Wednesday, August 20, 2014

The Baily, Howth

The last time I photographed the Baily was on a trip by ferry to Holyhead and the weather didn't help me to get a good view
This time, my intrepid brother-in-law Aido managed to get a much better photo from the same ferry! The original light here was a brazier atop a cottage on the top of the hill (where the bungalow below the Summit car park now stands) The second light was a proper tower built on the same site but proved to be too high. Finally they got it right in 1814! This iconic light is actually difficult to photograph from the mainland, as the compound gate and the contour of the land conspire against you

Wednesday, July 30, 2014

Tuskar Rock


Tuskar Rock lighthouses is one of the great Irish lighthouses. The oldest Rock lighthouse on our coasts that is still in active service (South Rock off the coast of county Down is older but is long derelict) Tuskar has guarded the treacherous shoals and submerged rocks off the south east coast of Ireland since 1815. The area itself is where the Atlantic Ocean sweeps up the Irish Sea and can be subject to ferocious seas, such as the one that swept away the workmen's huts when the light was under construction, killing ten of them instantly. The remaining fourteen clung grimly to the rocks for 48 hours until rescued.

 But how to photograph it? Well there are distant views from the coast - probably St Helens or Carne are your best bets, though you'll need good magnification. I looked around for boat tours - as they do for the Fastmet or Rockabill, but the only company who do them appear to be Harbour Thrills, a Wexford based company. They mention the Tuskar in their introductory blurb but don't specifically go there on their regular trips. Presumably you need to arrange with the captain and bring the numbers yourself.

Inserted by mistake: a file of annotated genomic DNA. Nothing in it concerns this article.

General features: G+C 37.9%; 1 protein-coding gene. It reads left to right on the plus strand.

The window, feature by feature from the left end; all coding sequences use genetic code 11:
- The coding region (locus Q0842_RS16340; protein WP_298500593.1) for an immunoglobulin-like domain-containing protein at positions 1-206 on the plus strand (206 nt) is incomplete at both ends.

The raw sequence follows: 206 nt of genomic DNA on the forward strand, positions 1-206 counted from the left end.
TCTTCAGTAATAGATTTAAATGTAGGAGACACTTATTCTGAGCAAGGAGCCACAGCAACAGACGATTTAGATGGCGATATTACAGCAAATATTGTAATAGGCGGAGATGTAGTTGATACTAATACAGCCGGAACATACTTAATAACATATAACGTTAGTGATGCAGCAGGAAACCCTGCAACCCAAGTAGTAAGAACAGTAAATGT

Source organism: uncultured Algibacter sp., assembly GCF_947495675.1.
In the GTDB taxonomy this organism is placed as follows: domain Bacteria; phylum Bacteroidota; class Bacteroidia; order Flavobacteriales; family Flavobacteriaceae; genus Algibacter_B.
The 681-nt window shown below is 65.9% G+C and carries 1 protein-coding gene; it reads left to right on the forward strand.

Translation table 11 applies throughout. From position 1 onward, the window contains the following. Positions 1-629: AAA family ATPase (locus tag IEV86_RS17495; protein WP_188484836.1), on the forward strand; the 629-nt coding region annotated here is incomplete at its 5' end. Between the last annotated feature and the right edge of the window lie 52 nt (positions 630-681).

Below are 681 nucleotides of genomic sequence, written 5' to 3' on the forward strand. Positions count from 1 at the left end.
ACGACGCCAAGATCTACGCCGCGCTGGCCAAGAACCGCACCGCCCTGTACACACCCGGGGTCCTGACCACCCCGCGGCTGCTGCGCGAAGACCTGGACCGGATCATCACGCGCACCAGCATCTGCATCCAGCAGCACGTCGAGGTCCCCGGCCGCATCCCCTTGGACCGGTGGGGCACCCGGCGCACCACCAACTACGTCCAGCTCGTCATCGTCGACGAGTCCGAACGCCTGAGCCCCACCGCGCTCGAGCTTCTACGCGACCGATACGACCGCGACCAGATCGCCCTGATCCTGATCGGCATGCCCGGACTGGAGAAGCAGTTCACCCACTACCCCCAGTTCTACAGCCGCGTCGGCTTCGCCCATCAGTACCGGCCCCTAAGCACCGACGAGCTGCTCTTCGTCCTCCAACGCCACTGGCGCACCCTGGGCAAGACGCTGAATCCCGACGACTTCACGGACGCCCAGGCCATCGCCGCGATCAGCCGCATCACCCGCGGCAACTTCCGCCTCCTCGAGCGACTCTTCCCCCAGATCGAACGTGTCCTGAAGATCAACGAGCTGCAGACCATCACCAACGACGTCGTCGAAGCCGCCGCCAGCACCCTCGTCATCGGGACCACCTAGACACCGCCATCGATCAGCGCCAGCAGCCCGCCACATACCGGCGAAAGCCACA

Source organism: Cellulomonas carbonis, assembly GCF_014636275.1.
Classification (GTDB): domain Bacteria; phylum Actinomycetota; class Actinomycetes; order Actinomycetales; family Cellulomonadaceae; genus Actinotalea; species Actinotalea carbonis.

So I caught the Stena ferry day trip from Rosslare to Fishguard, hoping it would go close enough to get goosd views. I was quite disappointed with my recent photos of The Kish from the Dublin Holyhead ferry (very blurred and hazy) and was hoping the same wouldn't be the same here. Apprehensively I watched the Pembroke ferry ahead of us pass quite close and hoped we'd follow suit. Thankfully we did.

It must have been the morning sun though because the photos again were quite hazy. The sea was light gey, the sky was light grey and the lighthouse is white, so they didn't come out great. Fortunately on the return, the contrast appeared a bit sharper! Sun would have been nice but it only poked its head out of the blanket of cloud when we were practically docked.


The light was first exhibited on 4th June 1815 and in foggy weather a bell was tolled every half minute. The tower was and still is painted white. The two keepers committed the ultimate lighthouse sin in 1821 when they failed to light the optic one night. With bad luck (or possibly good luck, whichever way you look it) the King of England happened to be sailing past and complained to the lighthouse board that the light wasn't showing. A subsequent investigation showed that the two men on duty had promised to guard a consignment of smuggled brandy for a local boatman and had helped themselves too liberally to their charge! Both men were downgraded as a result!